Some help getting started

May 2, 2014 at 9:10 PM
Hi guys,

I have started playing with Irony, and it looks quite easy to work with. But since I am not used to working woth parsers and compilers, there is some terminology, that I need to understand first.

I am not quite sure what the difference between a Terminal and a NonTerminal is, and when I need which.

What I want to do is to take an input string, and transform that into a linq expression. The string is based on the MongoDb query grammer, but I am not trying to implement the full MongoDb query language. I just think the syntax fits my needs.

The input string could look like this:
name$eq:Roman,age$gt:10
Which means that name equals Roman and age is greater than 10, and should eventually be translated to this:
Expression<Func<Person, bool>> personFilter = person => person.Name == "Roman" && person.Age > 10;
The input string is always on a single line as it is passed in through a URL QueryString, and that of course also means I need to do a lot of validation, such as making sure the properties actually exist and allow a certain boolean operator.

This is where I thought Irony would be really helpful. I have written my first little grammer, and it sort of parses what I want. It only parses one single binary expression. I can't really figure out how to make it parse each expression separated by commas.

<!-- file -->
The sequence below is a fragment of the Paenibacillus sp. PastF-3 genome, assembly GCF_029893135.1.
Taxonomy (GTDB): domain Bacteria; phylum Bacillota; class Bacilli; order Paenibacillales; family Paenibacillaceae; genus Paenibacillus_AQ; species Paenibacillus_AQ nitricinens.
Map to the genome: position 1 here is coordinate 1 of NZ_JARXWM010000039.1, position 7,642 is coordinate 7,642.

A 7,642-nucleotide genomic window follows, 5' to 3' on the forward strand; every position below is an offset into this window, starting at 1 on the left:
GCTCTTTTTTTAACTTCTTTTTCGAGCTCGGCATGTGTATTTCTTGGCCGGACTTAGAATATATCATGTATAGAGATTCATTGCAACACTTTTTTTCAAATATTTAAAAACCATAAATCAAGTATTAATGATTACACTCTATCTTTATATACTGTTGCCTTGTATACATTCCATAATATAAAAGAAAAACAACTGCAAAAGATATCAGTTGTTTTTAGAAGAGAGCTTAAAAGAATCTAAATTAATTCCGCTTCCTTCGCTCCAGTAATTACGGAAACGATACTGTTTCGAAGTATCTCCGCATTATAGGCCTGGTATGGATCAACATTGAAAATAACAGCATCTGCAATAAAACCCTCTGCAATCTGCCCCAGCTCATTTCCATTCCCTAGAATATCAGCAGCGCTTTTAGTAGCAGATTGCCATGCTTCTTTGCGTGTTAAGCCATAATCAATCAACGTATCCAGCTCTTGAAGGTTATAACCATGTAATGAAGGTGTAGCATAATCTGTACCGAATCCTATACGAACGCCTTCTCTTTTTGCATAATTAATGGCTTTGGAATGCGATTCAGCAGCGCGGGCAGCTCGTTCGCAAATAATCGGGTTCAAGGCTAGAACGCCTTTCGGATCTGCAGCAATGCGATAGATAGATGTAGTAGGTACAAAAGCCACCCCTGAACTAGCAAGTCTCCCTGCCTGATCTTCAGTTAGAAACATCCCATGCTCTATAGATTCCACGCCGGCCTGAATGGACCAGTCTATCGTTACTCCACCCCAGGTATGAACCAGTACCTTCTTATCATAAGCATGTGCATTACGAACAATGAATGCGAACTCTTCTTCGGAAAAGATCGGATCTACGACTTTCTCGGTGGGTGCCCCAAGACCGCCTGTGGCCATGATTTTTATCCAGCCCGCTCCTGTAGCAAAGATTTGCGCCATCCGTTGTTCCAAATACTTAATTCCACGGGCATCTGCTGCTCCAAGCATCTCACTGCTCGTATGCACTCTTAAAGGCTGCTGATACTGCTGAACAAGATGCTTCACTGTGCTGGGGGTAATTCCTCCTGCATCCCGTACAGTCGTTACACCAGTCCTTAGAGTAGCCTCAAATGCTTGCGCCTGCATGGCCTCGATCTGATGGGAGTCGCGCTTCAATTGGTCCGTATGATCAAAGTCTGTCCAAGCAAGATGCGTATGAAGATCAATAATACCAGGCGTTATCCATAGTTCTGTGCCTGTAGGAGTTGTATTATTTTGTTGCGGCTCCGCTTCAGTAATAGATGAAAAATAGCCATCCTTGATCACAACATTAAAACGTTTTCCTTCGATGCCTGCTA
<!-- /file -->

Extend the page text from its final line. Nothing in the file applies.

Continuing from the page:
public MongoQueryGrammer()
        {
            var identifier = TerminalFactory.CreateCSharpIdentifier("identifier");
            var value = new DsvLiteral("value", TypeCode.String);
            var expression = new NonTerminal("expression");
            var binexpr = new NonTerminal("binexpr");
            var binoperator = new NonTerminal("binoperator");

            expression.Rule = binexpr;
            binexpr.Rule = identifier + binoperator + value;
            binoperator.Rule = ToTerm("$eq:") | "$lt:" | "$le:" | "$gt:" | "$ge:";
            Root = expression;
        }
Hope someone has a few hints that will get me started on this... or at least tell me that I am crazy, and this totally not a valid usecase for Irony.
May 2, 2014 at 10:37 PM
Ok, so parsing a list of expressions wasn't that hard. After googling a bit I found that MakePlusRule is what is needed:
        public MongoQueryGrammer()
        {

            var expressionList = new NonTerminal("expressionList");

            var identifier = TerminalFactory.CreateCSharpIdentifier("identifier");
            var value = new DsvLiteral("value", TypeCode.String);
            var expression = new NonTerminal("expression");
            var binexpr = new NonTerminal("binexpr");
            var binoperator = new NonTerminal("binoperator");

            expressionList.Rule = MakePlusRule(expressionList, null, expression);

            expression.Rule = binexpr;
            binexpr.Rule = identifier + binoperator + value;
            binoperator.Rule = ToTerm("$eq:") | "$lt:" | "$le:" | "$gt:" | "$ge:";
            Root = expressionList;
        }
Next up is how to actually translate this into a Linq Expression...
May 12, 2014 at 9:05 PM
Just an FYI.

MakePlusRule - 1 or more occurrence

MakeStarRule - 0 or more occurrence

The plus and star concepts are similar to regular expressions.

-MindCore